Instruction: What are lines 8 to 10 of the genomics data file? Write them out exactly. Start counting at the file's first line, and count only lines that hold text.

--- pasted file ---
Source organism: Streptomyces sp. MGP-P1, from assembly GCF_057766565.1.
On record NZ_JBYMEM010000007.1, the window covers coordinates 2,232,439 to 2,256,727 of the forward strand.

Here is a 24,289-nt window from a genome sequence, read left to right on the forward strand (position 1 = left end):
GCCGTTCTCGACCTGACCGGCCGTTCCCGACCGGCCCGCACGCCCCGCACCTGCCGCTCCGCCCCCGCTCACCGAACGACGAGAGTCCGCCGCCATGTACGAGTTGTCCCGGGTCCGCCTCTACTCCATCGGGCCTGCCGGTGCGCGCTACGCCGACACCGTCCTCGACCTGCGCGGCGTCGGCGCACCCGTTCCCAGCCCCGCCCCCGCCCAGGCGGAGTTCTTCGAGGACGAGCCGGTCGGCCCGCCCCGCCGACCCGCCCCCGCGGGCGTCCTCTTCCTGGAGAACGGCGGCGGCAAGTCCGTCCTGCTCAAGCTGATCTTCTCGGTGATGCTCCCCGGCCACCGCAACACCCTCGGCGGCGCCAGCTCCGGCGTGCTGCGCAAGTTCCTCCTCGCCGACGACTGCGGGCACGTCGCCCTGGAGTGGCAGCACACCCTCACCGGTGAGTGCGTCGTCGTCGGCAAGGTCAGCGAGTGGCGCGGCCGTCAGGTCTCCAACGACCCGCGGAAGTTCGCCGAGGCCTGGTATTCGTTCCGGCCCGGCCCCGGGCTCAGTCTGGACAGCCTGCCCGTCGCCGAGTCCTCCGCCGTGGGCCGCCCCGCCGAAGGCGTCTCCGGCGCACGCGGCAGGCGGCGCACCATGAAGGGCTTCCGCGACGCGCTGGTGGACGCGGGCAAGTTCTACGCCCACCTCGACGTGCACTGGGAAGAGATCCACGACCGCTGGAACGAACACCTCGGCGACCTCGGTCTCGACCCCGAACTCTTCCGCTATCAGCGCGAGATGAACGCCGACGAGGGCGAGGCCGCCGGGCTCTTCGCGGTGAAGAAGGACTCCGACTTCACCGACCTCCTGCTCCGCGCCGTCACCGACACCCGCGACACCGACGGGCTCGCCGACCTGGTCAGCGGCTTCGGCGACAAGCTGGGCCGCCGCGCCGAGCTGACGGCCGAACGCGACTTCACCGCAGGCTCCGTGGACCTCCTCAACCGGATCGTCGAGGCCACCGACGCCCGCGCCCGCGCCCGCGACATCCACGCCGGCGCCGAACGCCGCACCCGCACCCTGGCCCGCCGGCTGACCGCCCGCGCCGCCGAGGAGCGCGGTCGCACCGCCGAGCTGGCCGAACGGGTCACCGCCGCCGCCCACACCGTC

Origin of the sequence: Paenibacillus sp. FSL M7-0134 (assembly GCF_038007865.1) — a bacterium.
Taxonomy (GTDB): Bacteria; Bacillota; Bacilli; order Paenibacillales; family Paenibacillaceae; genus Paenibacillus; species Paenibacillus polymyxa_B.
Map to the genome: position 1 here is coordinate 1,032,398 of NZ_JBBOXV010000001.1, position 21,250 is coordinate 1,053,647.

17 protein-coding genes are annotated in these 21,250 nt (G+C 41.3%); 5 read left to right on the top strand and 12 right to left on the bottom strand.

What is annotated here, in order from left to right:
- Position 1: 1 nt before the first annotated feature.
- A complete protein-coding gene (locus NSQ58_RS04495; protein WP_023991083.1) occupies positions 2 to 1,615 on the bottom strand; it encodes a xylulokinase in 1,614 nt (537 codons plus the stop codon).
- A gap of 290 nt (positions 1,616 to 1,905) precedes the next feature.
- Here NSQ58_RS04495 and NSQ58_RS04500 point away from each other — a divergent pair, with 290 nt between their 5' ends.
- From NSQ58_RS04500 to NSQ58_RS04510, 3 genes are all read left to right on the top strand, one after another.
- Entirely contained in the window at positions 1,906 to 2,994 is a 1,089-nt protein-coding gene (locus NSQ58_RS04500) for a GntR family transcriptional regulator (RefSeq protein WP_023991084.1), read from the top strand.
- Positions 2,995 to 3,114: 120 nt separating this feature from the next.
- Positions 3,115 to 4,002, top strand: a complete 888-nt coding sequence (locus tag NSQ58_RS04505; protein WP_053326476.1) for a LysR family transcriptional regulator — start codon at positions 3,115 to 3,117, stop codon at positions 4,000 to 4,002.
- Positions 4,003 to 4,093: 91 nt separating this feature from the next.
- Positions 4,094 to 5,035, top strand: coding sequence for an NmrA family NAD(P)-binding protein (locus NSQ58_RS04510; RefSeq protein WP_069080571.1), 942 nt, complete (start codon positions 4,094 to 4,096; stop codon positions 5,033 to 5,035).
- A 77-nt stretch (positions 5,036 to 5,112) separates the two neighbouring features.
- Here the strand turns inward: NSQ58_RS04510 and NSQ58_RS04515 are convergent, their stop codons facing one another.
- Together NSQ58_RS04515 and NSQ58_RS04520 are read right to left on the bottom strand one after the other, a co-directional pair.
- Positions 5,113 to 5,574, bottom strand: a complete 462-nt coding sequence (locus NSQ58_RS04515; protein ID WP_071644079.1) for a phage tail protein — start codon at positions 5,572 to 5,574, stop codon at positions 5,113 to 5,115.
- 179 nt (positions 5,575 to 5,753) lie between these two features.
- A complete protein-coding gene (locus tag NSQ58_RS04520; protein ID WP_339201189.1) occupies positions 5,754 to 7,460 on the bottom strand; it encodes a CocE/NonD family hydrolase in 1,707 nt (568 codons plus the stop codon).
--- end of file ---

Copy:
17 protein-coding genes are annotated in these 21,250 nt (G+C 41.3%); 5 read left to right on the top strand and 12 right to left on the bottom strand.

What is annotated here, in order from left to right:
- Position 1: 1 nt before the first annotated feature.